Andrew Brown Jr., a Black man killed by deputies in North Carolina, was shot five times, including in the back of the head, according to an independent autopsy released Tuesday, hours before the FBI announced a federal civil rights investigation into last week's shooting.
The developments come amid increasing calls for the release of body camera footage, including formal requests to make the video public that will be considered by a judge on Wednesday.
The autopsy was performed Sunday by a pathologist hired by Brown's family. The exam noted four wounds to the right arm and one to the head. The state’s autopsy has not been released yet. The North Carolina Office of the Medical Examiner, which would handle autopsies for suspicious deaths in Pasquotank County, did not immediately respond to NBC News' request for comment on Tuesday.
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The family's lawyers also released a copy of the death certificate, which lists the cause of death as a “penetrating gunshot wound of the head.” The certificate, signed by a paramedic services instructor who serves as a local medical examiner, describes the death as a homicide.
The FBI's Charlotte field office opened the civil rights investigation into Brown’s death, and agents planned to work closely with the Department of Justice “to determine whether federal laws were violated,” the agency said.
Brown was shot Wednesday by deputies serving drug-related search and arrest warrants in the North Carolina town of Elizabeth City, about 160 miles northeast of Raleigh.
The autopsy results come a day after Brown's relatives were shown some body camera footage. Another family lawyer, Chantel Cherry-Lassiter, who viewed a 20-second portion of the video, said Monday that officers opened fire on Brown while he had his hands on the steering wheel of a car. She said she lost count of the numerous gunshots while viewing the footage.
Brown's son Khalil Ferebee questioned why deputies had to shoot so many times at a man who, he said, posed no threat.
“Yesterday I said he was executed. This autopsy report shows me that was correct," he said at the news conference. “It’s obvious he was trying to get away. It’s obvious. And they’re going to shoot him in the back of the head?”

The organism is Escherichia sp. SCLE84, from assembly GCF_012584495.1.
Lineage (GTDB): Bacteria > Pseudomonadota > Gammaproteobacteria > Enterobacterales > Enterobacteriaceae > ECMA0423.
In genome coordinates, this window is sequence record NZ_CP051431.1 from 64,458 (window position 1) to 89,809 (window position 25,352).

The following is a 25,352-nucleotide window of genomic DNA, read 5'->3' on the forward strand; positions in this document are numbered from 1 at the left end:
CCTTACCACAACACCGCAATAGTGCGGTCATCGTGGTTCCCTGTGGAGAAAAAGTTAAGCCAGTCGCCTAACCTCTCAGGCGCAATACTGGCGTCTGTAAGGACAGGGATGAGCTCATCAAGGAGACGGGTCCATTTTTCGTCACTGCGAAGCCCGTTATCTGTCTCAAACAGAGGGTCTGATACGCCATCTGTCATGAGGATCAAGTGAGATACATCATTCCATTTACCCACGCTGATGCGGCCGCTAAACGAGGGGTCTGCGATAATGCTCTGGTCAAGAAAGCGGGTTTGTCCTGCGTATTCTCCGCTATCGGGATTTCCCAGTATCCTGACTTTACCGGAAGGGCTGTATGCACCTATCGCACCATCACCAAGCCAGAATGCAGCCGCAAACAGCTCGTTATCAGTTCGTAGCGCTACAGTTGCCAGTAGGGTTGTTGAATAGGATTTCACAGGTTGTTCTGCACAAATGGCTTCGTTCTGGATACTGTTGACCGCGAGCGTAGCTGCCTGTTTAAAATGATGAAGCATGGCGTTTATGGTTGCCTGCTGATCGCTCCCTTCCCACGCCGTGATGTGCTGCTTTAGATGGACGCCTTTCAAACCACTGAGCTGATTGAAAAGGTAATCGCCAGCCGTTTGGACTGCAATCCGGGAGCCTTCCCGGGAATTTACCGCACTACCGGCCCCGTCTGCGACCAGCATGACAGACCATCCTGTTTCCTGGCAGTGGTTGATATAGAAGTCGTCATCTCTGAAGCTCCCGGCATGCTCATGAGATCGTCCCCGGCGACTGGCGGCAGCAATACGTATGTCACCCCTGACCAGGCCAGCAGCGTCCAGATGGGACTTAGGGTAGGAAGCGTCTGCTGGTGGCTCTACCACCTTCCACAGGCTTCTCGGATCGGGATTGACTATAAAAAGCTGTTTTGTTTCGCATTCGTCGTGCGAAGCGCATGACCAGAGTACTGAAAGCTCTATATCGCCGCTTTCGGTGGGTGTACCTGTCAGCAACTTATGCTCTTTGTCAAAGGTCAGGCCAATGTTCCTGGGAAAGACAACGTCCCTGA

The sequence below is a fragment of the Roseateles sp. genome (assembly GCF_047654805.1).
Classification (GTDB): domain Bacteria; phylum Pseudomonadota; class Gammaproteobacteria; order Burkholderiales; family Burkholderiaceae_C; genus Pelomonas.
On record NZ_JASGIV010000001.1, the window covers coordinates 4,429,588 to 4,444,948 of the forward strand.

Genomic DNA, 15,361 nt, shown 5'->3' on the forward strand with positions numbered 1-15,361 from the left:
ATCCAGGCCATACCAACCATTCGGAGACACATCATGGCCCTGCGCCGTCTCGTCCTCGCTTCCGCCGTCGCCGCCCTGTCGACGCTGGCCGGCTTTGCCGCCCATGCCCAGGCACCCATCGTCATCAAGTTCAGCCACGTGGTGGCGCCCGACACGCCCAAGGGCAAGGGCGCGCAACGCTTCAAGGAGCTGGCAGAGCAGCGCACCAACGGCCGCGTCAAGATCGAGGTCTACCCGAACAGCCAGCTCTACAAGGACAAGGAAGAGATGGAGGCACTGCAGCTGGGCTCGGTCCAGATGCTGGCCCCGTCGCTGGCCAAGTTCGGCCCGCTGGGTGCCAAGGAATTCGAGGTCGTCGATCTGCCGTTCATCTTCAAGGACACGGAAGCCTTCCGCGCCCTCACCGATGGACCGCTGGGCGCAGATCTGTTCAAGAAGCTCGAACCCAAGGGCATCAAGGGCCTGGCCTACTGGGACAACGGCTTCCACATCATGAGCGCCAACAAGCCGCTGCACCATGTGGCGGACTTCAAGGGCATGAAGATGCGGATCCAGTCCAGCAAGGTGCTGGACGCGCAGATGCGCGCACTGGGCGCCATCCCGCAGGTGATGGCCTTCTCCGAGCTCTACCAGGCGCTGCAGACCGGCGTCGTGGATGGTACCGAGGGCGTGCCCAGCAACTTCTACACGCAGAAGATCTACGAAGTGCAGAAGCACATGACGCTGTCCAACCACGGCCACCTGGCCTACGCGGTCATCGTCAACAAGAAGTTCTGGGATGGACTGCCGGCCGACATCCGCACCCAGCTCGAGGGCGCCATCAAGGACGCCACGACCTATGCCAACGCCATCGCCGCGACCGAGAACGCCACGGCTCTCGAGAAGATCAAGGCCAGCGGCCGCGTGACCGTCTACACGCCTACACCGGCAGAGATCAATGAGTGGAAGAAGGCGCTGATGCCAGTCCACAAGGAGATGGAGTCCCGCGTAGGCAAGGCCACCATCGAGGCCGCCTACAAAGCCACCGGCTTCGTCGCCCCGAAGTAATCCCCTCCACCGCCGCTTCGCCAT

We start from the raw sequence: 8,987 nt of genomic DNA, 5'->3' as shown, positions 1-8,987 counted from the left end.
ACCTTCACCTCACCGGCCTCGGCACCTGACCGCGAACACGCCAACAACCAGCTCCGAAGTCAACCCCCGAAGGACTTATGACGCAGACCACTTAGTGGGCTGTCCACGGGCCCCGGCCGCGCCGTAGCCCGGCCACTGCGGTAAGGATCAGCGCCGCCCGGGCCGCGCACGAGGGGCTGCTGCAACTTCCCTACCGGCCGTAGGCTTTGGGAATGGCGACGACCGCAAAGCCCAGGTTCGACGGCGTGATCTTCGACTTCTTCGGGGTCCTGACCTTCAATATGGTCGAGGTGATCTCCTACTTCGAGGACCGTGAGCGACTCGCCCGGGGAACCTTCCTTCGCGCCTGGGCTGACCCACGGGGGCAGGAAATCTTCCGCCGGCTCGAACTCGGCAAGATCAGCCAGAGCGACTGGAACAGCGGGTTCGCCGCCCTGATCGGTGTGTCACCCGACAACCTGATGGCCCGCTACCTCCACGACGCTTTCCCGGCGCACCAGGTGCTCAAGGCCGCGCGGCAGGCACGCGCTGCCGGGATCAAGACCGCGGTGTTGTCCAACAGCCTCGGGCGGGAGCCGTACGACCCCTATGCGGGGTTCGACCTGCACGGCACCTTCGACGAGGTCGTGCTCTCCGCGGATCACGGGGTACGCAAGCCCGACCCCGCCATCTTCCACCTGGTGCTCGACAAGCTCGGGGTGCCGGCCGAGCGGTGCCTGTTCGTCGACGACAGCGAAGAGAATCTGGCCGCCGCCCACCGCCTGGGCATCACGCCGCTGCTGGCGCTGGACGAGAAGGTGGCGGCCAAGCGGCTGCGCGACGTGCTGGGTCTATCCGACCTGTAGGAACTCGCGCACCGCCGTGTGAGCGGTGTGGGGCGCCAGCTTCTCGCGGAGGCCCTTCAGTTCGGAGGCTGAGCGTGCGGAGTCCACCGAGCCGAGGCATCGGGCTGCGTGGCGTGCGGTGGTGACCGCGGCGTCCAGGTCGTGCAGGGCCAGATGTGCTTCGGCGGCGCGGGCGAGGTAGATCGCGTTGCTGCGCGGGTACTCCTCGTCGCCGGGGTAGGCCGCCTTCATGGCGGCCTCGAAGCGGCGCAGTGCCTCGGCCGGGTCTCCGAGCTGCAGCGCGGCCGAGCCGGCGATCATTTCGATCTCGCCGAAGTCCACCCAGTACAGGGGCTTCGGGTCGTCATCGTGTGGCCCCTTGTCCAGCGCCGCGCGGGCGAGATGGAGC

The pathologist, North Carolina-based Dr. Brent Hall, noted a wound to the back of Brown’s head from an undetermined distance that penetrated his skull and brain. He said there was no exit wound.
“It was a kill shot to the back of the head,” family attorney Ben Crump said.
Two shots to Brown’s right arm penetrated the skin. Two others shots to the arm grazed him. The pathologist could not determine the distance from which they were fired.
The shooting prompted days of protests and calls for justice and transparency. Pasquotank County Sheriff Tommy Wooten II has said multiple deputies fired shots but released few details about what happened. Seven Pasquotank County deputies have been placed on leave while the State Bureau of Investigation probes the shooting.
Wednesday's court hearing on the video will consider petitions to release the footage, including filings by a media coalition and by a county attorney on behalf of the sheriff. A North Carolina law that took effect in 2016 allows law enforcement agencies to show body camera video privately to a victim's family but generally requires a court to approve any public release.
It's not clear how soon a judge could rule, or how quickly the video would be released if the release is approved. In similar cases, it has sometimes taken weeks for the full legal process to play out.
The slow movement has prompted an outcry from protesters, the family's lawyers and racial justice advocates, who noted that law enforcement agencies in other states have moved faster. In Columbus, Ohio, the day before Brown was shot, body camera footage was released within hours of an officer fatally shooting a 16-year-old Black girl who was swinging a knife at another girl.
Democrats in the North Carolina General Assembly filed a measure this month proposing that body camera video be released within 48 hours unless a law enforcement agency asks a court to delay its distribution. But the legislation faces long odds with the GOP controlling both chambers of the Legislature.
A key Republican lawmaker, state Sen. Danny Britt, issued a statement saying GOP lawmakers are open to considering improvements to the current law. But with a hearing set for Wednesday, he said, the process has had little time to unfold.
“It would seem very early, then, to label as broken a process that just began,” Britt said.